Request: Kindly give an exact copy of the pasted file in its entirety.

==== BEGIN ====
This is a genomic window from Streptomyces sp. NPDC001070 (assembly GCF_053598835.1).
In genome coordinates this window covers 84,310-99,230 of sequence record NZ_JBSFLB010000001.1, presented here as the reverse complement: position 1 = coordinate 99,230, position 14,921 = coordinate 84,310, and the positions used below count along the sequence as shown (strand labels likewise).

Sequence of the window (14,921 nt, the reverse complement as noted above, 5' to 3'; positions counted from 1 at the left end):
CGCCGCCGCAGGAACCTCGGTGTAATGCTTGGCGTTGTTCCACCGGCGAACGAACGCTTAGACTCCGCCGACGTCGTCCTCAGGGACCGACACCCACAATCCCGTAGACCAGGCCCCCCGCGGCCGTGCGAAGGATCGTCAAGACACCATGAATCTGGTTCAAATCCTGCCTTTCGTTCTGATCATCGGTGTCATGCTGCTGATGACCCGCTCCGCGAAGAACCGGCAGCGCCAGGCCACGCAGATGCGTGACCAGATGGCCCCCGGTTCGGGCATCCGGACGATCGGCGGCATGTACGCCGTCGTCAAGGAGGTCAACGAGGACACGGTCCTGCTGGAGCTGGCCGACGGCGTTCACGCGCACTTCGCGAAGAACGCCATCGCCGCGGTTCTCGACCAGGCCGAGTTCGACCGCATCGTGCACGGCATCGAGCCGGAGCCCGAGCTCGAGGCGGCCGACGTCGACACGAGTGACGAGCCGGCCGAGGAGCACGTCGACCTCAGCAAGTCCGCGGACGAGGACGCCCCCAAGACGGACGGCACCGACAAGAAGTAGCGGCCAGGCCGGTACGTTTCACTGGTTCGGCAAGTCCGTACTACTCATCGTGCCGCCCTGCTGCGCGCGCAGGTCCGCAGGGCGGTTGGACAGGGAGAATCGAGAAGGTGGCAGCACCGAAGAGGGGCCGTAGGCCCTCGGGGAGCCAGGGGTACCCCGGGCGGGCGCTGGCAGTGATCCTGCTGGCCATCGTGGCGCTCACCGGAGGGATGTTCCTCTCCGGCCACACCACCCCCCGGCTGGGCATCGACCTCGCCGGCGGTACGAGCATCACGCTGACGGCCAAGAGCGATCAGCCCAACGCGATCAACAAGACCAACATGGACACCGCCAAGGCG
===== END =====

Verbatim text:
This is a genomic window from Streptomyces sp. NPDC001070 (assembly GCF_053598835.1).
In genome coordinates this window covers 84,310-99,230 of sequence record NZ_JBSFLB010000001.1, presented here as the reverse complement: position 1 = coordinate 99,230, position 14,921 = coordinate 84,310, and the positions used below count along the sequence as shown (strand labels likewise).

Sequence of the window (14,921 nt, the reverse complement as noted above, 5' to 3'; positions counted from 1 at the left end):
CGCCGCCGCAGGAACCTCGGTGTAATGCTTGGCGTTGTTCCACCGGCGAACGAACGCTTAGACTCCGCCGACGTCGTCCTCAGGGACCGACACCCACAATCCCGTAGACCAGGCCCCCCGCGGCCGTGCGAAGGATCGTCAAGACACCATGAATCTGGTTCAAATCCTGCCTTTCGTTCTGATCATCGGTGTCATGCTGCTGATGACCCGCTCCGCGAAGAACCGGCAGCGCCAGGCCACGCAGATGCGTGACCAGATGGCCCCCGGTTCGGGCATCCGGACGATCGGCGGCATGTACGCCGTCGTCAAGGAGGTCAACGAGGACACGGTCCTGCTGGAGCTGGCCGACGGCGTTCACGCGCACTTCGCGAAGAACGCCATCGCCGCGGTTCTCGACCAGGCCGAGTTCGACCGCATCGTGCACGGCATCGAGCCGGAGCCCGAGCTCGAGGCGGCCGACGTCGACACGAGTGACGAGCCGGCCGAGGAGCACGTCGACCTCAGCAAGTCCGCGGACGAGGACGCCCCCAAGACGGACGGCACCGACAAGAAGTAGCGGCCAGGCCGGTACGTTTCACTGGTTCGGCAAGTCCGTACTACTCATCGTGCCGCCCTGCTGCGCGCGCAGGTCCGCAGGGCGGTTGGACAGGGAGAATCGAGAAGGTGGCAGCACCGAAGAGGGGCCGTAGGCCCTCGGGGAGCCAGGGGTACCCCGGGCGGGCGCTGGCAGTGATCCTGCTGGCCATCGTGGCGCTCACCGGAGGGATGTTCCTCTCCGGCCACACCACCCCCCGGCTGGGCATCGACCTCGCCGGCGGTACGAGCATCACGCTGACGGCCAAGAGCGATCAGCCCAACGCGATCAACAAGACCAACATGGACACCGCCAAGGCG